How to get rid of brassy blonde hair
Your hair is your power. But when you’re a blonde, the struggle to keep it bold and bright is real. Even when you’re at your most diligent — You’re using purple shampoo! You’re splurging on deep conditioning masks! — dullness and brassiness can creep in and steal your shine. Want to get your brilliance back? Make sure you're not committing any of the following color-threatening faux pas:
1. You’re not using a filter.
A whooping 85% of the U.S. has hard water, which is loaded with color-striping minerals such as copper, chlorine, calcium, and magnesium. While not hazardous to your physical health, it can wreck havoc on your hair, and is notorious for dulling blonde locks. Protect yourself by investing in a shower head filter, which typically cost between $20 to $60, depending on the model. When you're traveling, bring a bottle of spring water into the shower with you and use it for your final rinse.
2. You’re shampooing every day.
Shampoos remove natural oils and strip hair of its pigment, so it’s a simple fact that the more often you wash your blonde hair, the quicker it will fade. Limit your cleansing to just two or three times a week, and refresh in between washes with dry shampoo. When you do shampoo, use a formula like John Frieda Sheer Blonde Go Blonder Lightening Shampoo, which does double duty and brightens while it cleanses, making it a great shampoo to lighten blonde hair.
3. You’re rinsing with hot water.
Not only does hot water dry out your skin, it also opens up the hair’s cuticles, which can result in fading color. Cold water, on the other hand, does just the opposite — it seals the cuticle, which helps preserve color while adding softness and shine. You don't have to freeze your butt off every time you bathe, but if you can stand it, use cold water when it's time to rinse out your conditioner.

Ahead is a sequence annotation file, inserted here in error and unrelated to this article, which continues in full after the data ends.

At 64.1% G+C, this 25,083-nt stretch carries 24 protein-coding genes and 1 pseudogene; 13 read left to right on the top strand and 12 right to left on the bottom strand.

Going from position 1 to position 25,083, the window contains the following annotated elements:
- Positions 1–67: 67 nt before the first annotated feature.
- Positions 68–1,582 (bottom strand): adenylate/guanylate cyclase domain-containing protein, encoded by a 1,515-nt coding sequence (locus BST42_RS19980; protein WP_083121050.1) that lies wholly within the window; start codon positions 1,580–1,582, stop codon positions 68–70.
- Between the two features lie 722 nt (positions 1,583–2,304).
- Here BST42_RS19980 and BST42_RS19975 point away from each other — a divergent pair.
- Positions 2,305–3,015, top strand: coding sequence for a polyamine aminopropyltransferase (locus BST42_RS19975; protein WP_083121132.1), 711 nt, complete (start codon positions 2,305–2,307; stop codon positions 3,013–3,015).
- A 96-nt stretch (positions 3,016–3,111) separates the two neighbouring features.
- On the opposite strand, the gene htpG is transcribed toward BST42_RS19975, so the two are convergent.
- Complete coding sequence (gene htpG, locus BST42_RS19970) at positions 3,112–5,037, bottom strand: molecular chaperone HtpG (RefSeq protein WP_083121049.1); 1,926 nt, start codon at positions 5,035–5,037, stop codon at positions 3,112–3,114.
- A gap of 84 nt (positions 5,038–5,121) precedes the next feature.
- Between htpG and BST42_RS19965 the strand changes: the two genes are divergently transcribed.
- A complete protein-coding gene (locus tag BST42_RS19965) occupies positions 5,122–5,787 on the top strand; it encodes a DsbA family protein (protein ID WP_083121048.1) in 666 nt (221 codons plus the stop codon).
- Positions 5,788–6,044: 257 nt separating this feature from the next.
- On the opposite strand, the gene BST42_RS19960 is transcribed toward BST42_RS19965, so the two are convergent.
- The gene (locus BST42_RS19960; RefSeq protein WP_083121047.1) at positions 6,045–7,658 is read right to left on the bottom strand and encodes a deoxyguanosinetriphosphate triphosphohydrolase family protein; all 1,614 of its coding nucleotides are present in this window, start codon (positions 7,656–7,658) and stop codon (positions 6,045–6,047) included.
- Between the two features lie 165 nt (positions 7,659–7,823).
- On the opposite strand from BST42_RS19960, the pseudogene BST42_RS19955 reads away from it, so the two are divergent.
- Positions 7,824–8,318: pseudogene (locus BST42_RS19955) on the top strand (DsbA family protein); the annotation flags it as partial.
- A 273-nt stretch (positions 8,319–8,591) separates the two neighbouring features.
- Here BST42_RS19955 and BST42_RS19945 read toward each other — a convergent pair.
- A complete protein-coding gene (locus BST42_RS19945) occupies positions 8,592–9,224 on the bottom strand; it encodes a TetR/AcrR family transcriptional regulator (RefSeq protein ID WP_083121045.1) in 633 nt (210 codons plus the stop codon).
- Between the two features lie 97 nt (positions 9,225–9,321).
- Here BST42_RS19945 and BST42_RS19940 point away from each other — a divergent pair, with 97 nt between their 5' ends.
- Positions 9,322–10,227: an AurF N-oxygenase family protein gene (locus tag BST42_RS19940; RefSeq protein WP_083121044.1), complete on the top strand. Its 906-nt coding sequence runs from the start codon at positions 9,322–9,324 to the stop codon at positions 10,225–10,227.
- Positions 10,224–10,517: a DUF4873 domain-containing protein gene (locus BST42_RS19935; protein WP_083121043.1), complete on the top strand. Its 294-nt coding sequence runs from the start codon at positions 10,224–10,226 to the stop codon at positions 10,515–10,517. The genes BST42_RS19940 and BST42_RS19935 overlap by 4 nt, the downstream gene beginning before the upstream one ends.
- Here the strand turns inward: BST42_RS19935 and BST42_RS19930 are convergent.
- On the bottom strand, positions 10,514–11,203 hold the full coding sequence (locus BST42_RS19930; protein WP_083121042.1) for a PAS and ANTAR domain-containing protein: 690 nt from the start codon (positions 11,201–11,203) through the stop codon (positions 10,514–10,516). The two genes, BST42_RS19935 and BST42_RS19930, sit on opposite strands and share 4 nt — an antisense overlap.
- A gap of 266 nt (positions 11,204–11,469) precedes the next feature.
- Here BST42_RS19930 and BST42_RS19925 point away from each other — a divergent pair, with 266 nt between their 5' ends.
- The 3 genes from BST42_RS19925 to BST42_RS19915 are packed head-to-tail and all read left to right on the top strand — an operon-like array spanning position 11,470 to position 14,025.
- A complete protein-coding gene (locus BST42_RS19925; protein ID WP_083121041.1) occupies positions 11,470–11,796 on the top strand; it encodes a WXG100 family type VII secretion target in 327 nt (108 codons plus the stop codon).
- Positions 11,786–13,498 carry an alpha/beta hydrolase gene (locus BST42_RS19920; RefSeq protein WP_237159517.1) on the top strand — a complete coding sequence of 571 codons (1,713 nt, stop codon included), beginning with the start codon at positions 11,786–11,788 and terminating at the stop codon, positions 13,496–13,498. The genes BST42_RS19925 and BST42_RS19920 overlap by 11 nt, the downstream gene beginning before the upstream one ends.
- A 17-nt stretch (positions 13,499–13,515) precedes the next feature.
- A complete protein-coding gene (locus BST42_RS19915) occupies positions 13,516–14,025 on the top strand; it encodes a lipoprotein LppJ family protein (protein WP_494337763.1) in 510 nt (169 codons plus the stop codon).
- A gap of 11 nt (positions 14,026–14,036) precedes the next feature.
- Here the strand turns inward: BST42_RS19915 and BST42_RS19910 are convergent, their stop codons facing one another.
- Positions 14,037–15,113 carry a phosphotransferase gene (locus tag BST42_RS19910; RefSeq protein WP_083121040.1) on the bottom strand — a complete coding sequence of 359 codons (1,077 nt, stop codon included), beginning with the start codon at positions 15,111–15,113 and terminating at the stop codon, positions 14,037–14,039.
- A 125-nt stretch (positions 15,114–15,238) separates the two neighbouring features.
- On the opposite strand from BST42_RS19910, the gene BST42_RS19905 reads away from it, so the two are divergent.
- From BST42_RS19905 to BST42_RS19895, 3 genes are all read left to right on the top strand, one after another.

4. You’re keeping the moisture to a minimum.
Hydrated hair is healthy hair, whether it’s blonde, blue, or pink. But moisture is especially essential for color-treated blondes, since the coloring process is extremely drying and damaging. Using a liberal amount of conditioner after each and every shampoo is crucial — your hair needs constant quenching, even if it's thin or fine. A nourishing product like John Frieda Sheer Blonde Go Blonder Lightening Conditioner will help keep your hair hydrated and happy while also keeping your color bright.
5. You’re overheating your hair.
Take a break from heat styling whenever possible, as a heavy reliance on heat tools can drastically shorten the lifespan of your blonde hair. When you do rev up the blow dryer, flat iron, or curling wand, always prep your hair with a heat styling spray. Blow dry on a cool setting (unless your hair is extremely coarse or thick, there's rarely a reason to use maximum heat) and make sure your dryer or wand is constantly on the move — concentrated heat on a specific spot can do major damage.
6. You’re not using protection.
The sun's harmful UV rays don't just damage skin. They can also take a toll on your hair color, particularly if it's blonde —so don't believe the myth that the sun will naturally lighten blonde hair. Don't skimp on the sun hats, and be diligent about applying a UV-blocking spray. That means use it. Often. Each and every time you go out.
7. You’re ignoring your roots.
Think there's nothing you can do to minimize those inevitable dark roots? Guess again! One of the best ways to keep your color bright in between salon sessions is to use a hair lightening spray for blondes. Applied to damp hair after you shampoo, they gradually boost life back into your color, usually after just three to five uses. This formula,enriched with chamomile and citrus, subtly blends roots and enhances shine.